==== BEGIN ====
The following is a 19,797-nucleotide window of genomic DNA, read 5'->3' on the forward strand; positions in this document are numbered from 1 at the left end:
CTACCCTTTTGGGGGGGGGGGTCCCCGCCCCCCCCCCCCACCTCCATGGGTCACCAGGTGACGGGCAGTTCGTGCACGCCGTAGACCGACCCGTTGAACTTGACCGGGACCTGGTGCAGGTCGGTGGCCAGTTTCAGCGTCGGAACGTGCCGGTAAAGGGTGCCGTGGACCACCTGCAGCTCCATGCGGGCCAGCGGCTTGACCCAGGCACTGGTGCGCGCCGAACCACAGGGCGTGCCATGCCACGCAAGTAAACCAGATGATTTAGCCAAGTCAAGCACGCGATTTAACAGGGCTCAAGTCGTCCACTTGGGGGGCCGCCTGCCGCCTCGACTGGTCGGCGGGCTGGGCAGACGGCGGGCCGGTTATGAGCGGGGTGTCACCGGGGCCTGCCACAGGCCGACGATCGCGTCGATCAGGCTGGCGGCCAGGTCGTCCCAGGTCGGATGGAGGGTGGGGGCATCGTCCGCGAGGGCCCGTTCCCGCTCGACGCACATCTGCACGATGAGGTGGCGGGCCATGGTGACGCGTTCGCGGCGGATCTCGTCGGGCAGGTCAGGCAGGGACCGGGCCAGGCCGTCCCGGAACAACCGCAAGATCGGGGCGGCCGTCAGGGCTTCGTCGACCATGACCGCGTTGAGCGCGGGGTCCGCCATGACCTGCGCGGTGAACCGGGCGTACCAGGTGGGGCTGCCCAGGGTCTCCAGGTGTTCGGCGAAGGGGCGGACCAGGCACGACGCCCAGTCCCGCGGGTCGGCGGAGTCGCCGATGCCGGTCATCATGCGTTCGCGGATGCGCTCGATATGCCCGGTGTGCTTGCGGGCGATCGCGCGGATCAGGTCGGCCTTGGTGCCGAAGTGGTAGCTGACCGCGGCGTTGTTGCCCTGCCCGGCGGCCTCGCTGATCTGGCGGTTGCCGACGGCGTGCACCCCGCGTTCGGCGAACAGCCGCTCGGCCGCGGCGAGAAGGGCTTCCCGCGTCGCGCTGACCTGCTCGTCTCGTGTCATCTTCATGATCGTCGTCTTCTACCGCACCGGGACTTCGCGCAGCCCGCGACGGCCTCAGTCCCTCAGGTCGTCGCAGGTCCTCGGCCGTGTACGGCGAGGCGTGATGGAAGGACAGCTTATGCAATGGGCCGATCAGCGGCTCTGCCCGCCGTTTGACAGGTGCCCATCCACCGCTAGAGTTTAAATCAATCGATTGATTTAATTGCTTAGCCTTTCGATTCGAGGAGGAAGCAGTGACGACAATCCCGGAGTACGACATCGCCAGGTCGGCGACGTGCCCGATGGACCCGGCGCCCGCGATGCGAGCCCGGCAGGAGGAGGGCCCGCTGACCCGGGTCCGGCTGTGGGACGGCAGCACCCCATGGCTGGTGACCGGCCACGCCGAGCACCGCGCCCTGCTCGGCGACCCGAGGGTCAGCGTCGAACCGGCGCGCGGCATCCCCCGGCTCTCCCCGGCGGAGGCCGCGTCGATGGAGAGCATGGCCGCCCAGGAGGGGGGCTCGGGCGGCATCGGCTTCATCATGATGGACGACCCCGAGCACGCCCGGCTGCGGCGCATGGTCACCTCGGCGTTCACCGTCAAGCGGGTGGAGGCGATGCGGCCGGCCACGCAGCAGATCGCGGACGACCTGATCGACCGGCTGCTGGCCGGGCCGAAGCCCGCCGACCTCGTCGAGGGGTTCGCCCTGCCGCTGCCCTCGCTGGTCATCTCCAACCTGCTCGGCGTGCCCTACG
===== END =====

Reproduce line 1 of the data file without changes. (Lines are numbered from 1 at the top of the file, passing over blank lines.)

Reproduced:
The following is a 19,797-nucleotide window of genomic DNA, read 5'->3' on the forward strand; positions in this document are numbered from 1 at the left end: